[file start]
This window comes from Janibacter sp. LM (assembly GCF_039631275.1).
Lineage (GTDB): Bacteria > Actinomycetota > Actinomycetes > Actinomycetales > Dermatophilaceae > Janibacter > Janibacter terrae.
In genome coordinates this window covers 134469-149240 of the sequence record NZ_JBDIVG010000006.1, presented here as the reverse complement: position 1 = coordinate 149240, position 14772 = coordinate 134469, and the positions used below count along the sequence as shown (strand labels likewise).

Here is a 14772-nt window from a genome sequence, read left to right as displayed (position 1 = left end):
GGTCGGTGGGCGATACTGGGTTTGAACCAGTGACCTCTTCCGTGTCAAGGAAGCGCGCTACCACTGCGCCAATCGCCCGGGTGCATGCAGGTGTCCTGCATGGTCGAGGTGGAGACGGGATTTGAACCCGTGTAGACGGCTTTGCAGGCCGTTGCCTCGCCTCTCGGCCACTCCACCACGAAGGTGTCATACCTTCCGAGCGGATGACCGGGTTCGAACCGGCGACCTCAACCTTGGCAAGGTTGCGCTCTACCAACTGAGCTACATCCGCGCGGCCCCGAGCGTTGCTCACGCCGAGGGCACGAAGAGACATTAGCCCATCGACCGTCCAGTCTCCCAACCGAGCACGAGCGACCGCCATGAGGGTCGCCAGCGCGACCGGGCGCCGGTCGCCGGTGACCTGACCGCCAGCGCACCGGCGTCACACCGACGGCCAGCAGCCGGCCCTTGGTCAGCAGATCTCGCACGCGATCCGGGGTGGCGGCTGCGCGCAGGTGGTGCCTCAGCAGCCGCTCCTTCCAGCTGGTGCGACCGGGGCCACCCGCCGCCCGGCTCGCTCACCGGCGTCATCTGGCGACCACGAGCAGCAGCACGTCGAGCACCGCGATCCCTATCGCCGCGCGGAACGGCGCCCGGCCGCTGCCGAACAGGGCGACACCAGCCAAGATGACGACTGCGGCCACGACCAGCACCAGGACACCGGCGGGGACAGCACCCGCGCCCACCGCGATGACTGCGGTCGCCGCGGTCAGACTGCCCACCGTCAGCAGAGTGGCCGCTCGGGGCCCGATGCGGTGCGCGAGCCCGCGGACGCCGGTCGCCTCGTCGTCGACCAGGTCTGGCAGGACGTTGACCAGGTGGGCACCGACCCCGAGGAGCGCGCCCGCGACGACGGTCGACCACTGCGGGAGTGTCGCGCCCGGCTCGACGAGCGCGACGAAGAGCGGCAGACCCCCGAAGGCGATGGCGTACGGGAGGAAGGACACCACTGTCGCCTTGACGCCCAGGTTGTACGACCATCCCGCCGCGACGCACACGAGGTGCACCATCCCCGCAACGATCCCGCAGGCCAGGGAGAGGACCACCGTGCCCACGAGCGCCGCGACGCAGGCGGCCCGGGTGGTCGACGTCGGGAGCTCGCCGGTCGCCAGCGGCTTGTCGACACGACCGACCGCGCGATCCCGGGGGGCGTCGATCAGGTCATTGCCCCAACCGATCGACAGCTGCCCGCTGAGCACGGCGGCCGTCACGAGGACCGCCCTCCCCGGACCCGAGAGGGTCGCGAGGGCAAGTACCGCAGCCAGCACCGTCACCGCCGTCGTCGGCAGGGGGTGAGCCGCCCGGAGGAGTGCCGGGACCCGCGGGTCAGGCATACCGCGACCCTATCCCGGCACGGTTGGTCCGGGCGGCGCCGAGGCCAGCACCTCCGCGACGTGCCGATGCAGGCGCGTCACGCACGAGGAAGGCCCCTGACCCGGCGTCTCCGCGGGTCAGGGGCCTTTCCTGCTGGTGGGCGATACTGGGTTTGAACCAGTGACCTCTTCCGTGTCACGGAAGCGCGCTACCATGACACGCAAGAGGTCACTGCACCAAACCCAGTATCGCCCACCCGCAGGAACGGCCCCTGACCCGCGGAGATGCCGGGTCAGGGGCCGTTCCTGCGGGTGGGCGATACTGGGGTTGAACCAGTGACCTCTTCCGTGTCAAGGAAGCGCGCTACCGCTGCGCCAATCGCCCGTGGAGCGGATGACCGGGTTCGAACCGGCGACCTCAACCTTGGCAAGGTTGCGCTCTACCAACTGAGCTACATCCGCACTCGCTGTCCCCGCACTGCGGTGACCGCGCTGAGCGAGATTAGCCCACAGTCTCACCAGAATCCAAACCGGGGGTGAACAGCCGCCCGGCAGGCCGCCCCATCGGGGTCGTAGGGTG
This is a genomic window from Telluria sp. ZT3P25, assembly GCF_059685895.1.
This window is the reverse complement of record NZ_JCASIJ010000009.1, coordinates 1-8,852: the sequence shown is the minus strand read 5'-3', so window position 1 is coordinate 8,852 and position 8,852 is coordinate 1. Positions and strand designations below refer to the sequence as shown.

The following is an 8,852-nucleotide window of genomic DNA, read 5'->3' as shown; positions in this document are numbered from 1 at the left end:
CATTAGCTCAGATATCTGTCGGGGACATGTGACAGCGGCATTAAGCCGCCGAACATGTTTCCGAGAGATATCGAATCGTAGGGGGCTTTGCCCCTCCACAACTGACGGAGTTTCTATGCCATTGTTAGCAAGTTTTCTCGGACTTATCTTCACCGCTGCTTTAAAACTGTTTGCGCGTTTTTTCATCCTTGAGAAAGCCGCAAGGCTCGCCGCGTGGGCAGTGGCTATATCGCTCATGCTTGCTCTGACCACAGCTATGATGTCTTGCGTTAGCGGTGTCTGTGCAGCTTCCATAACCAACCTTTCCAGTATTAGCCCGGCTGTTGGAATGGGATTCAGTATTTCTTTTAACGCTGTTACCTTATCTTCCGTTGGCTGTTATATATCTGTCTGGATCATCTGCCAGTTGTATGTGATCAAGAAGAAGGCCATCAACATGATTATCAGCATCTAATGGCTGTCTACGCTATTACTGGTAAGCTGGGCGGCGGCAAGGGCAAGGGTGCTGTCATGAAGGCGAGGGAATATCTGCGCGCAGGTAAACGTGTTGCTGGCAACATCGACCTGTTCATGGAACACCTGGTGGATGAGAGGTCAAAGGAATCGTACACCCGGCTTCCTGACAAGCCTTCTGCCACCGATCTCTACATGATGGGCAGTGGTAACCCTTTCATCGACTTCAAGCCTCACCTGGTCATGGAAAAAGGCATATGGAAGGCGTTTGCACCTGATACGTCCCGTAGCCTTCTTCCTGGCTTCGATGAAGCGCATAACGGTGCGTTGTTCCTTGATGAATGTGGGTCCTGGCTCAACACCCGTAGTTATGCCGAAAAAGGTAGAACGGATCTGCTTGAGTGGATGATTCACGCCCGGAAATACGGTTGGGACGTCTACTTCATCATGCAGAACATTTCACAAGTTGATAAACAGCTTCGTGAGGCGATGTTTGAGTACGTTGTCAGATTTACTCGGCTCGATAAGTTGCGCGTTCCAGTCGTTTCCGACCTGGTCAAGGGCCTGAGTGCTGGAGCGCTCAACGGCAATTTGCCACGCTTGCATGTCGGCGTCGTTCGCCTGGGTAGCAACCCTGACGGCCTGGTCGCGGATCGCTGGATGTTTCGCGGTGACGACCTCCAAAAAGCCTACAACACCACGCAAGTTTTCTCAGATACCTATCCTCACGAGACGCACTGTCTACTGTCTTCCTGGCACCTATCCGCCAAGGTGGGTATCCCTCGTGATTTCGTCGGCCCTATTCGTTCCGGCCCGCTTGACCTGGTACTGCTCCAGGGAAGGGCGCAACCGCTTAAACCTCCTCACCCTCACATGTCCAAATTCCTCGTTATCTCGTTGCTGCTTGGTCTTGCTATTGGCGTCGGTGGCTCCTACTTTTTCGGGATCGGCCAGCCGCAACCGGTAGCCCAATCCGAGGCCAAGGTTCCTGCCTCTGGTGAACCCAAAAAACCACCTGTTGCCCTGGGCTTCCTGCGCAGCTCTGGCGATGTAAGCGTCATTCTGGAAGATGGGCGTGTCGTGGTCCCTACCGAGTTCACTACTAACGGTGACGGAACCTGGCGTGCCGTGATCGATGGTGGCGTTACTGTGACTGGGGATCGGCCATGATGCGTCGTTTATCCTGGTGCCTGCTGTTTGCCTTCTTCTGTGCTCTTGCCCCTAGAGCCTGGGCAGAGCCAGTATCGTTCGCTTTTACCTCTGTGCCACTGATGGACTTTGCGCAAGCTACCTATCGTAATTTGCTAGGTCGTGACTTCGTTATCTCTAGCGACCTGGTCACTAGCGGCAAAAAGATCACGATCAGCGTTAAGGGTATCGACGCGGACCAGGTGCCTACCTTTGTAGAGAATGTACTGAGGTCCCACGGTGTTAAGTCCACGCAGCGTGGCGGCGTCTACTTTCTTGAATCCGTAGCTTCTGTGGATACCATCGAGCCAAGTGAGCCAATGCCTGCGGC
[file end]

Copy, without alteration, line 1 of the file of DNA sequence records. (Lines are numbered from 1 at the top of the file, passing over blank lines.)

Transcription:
This window comes from Janibacter sp. LM (assembly GCF_039631275.1).